resistor is required 


Disable 


internal 




between OSC1 and OSC2 




feedback 




pins . 




resistor 




1 crystal/resonator osc 








can rely on int feedback 








resistor between 0SC1 








and 0SC2 pins 






BOR4 2 


Brown-out reset at 4.2V 


Specifies brown-out 


Disable 


BOR2 6 


Brown-out reset at 2.6V 


reset function and 


brownout 


BOR22 


Brown-out reset at 2.2V 


threshold voltage 




BOROFF 


Disable Brown-out reset 






TURBO 


Turbo mode (1:1) 


Specifies turbo 


Compatible 




1 Compatible mode (1:4) 


mode 


mode 


OPTIONX 


8-bit option register 


Specifies Option 


6 bits and 




and 8-level stack 


register and stack 


2-level 




1 6-bit option register 


extension 






and 2-level stack 






CARRYX 


1 ignore carry flag as 


ADD and SUB 


Carry flag 




input to ADD and SUB 


instructions use 


ignored 




instruction 


Carry flag as input 




SYNC 


Enable synchronous 


Enable or Disable 


Disabled 




inputs 


synchronous input 






1 Disable synchronous 


mode (.for turbo mode 






input s 


operation) .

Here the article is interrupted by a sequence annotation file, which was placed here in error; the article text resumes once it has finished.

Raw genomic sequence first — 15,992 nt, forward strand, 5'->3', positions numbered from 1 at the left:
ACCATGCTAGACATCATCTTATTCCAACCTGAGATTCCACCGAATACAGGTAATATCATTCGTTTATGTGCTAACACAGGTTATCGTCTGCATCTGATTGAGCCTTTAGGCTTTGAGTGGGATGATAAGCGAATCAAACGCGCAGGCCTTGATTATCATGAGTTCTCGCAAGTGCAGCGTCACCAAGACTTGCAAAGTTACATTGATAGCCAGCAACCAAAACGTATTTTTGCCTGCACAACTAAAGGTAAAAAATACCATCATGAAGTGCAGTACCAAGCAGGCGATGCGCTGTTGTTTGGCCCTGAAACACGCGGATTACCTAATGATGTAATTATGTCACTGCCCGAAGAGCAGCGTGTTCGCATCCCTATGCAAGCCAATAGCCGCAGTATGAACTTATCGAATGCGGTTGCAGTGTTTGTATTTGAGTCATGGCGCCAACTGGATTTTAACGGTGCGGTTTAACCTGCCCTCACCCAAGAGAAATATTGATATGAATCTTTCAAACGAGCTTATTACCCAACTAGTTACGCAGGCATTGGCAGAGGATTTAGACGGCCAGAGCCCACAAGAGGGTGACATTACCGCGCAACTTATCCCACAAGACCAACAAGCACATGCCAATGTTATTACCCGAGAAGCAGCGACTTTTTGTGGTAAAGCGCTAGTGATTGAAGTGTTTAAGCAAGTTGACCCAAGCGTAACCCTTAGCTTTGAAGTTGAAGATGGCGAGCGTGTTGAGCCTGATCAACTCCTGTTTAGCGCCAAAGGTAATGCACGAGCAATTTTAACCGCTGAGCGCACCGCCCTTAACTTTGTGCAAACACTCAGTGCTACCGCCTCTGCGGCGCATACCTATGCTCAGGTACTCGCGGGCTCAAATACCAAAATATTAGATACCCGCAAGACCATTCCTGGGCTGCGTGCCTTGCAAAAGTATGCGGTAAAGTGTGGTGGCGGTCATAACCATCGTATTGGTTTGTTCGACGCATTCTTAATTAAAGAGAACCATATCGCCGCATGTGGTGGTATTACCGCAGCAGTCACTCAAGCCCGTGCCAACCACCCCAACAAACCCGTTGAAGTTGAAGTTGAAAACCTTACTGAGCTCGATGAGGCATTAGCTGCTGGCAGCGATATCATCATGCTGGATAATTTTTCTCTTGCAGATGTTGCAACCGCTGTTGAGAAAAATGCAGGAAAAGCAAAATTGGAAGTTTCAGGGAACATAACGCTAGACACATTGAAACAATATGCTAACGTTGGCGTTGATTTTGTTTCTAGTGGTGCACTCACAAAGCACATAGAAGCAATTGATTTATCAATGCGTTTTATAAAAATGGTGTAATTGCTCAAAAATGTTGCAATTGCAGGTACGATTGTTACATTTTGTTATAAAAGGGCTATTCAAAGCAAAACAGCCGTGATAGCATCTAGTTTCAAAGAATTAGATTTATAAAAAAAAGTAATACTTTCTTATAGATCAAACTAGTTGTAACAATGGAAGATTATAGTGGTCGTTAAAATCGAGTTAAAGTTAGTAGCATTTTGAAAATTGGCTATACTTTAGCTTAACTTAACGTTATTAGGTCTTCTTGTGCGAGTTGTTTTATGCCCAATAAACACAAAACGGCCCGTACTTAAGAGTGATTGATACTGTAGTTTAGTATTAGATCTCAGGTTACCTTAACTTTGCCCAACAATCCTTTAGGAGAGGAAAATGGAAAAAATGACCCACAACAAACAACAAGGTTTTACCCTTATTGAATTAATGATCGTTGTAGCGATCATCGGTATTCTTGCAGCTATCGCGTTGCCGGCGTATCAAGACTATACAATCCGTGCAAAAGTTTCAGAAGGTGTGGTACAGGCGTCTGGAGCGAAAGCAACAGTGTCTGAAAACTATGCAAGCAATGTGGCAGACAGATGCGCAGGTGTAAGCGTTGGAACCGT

WATCHDOG 


Disable watchdog timer 


Enable or Disable 


Disabled 




1 Enable watchdog timer 


Watchdog Timer. 




PROTECT 


Code protect enabled 


Specified code 


Disabled 




1 Code protect disabled 


protection . 





Page 13 



SASM Cross Assembler User's Guide 



For SX18/20/28AC Old Revision (before Rev 5.2), the fuse table is as follows: 

Note: For backward compatibility, define OLDREV to indicate the SX18/20/28AC 
Part is earlier than Rev 5.2. 



Fuse Settings 
SX18/20/28AC 


for 


Descriptions 


Function 


Default 


Old Revision 












(Before Rev 5 


2) 










PINS18, OLDREV 




SX18AC Old Revision 


Specifies device 


PINS18 


PINS20, OLDREV 




SX20AC Old Revision 


type and revision. 




PINS28, OLDREV 




SX28AC Old Revision 






PINS48 




SX48BD 








PINS52 




SX52BD 








PAGES 1 




512 words 


Specifies the 


PAGES 8 


PAGES 2 




1024 words 


number of program 




PAGES 4 




2048 words 


memory pages. This 




PAGES 8 




2048 words 


defines the program 












memory size. 




BANKS 1 




1 bank 




Specifies the 


BANKS 8 


BANKS 2 




2 banks 




number of RAM 




BANKS 4 




4 banks 




banks .